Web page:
Distribution of millipedes (Myriapoda, Diplopoda) along a forest interior – forest edge – grassland habitat complex
We studied the distribution of millipedes in a forest interior-forest edge-grassland habitat complex in the Hajdúság Landscape Protection Area (NE Hungary). The habitat types were as follows: (1) lowland oak forest, (2) forest edge with increased ground vegetation and shrub cover, and (3) mesophilous grassland. We collected millipedes by litter and soil sifting. There were overall 30 sifted litter and soil samples: 3 habitat types × 2 replicates × 5 soil and litter samples per habitats. We collected 9 millipede species; the most abundant species was Glomeris tetrasticha, which was the most abundant species in the forest edge as well. The most abundant species in the forest interior was Kryphioiulus occultus, while the most abundant species in the grassland was Megaphyllum unilineatum. Our result showed that the number of millipede species was significantly lower in the grassland than in the forest or in the edge, however there were no significant difference in the number of species between the forest interior and the forest edge. We found significantly the highest number of millipede individuals in the forest edge. There were differences in the composition of the millipede assemblages of the three habitats. The results of the DCCA showed that forest edge and forest interior habitats were clearly separated from the grassland habitats. The forest edge habitat was characterized by high air temperature, high soil moisture, high soil pH, high soil enzyme activity, high shrub cover and low canopy cover. The IndVal and the DCCA methods revealed the following character species of the forest edge habitats: Glomeris tetrasticha and Leptoiulus cibdellus. Changes in millipede abundance and composition were highly correlated with the vegetation structure.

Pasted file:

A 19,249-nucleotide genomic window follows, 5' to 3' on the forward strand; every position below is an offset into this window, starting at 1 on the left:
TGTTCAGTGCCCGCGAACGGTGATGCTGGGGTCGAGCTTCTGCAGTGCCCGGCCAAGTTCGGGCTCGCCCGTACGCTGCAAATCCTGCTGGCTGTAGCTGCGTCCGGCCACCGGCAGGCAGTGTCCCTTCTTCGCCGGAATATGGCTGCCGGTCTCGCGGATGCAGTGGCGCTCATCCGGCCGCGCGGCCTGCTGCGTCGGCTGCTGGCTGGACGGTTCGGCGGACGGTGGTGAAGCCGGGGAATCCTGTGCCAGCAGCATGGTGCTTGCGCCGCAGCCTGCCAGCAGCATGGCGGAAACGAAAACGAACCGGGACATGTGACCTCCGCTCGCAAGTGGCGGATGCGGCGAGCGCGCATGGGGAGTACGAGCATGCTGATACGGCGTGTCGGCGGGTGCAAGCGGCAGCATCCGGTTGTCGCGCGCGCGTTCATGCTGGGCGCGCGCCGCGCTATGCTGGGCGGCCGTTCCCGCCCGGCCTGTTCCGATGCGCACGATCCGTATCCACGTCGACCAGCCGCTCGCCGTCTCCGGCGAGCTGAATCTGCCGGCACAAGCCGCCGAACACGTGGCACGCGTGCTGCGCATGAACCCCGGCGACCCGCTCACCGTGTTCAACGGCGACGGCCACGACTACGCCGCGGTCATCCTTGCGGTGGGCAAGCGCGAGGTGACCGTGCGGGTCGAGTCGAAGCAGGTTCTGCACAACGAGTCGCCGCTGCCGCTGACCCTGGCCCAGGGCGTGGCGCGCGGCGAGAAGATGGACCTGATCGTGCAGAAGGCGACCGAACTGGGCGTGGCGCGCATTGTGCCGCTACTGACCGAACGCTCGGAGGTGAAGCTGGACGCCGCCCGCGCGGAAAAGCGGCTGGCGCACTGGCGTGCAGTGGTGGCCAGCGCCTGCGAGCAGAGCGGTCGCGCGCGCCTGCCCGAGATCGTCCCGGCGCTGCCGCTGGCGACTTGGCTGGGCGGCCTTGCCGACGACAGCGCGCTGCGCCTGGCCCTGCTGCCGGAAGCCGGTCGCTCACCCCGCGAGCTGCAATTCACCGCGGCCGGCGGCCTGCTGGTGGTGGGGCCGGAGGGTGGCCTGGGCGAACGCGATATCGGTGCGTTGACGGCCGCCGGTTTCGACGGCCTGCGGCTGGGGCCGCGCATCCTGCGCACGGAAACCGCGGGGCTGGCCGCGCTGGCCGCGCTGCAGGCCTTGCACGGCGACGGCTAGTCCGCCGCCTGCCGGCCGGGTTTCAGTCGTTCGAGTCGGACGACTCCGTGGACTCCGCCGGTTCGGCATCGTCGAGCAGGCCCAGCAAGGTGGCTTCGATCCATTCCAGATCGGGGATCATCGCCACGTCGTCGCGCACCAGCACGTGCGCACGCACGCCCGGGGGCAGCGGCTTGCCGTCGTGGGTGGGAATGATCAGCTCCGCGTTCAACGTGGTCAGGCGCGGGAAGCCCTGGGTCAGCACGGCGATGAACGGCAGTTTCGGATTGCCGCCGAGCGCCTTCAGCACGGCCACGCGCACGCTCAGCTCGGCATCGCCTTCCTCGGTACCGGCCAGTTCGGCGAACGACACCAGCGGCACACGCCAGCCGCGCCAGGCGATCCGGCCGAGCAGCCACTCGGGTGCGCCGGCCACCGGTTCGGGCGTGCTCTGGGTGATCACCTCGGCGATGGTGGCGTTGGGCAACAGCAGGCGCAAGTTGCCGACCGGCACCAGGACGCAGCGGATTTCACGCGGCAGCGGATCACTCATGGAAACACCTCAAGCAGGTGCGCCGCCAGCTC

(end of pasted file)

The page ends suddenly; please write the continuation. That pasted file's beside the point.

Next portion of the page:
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Document Type: Research Article
Publication date: January 1, 2015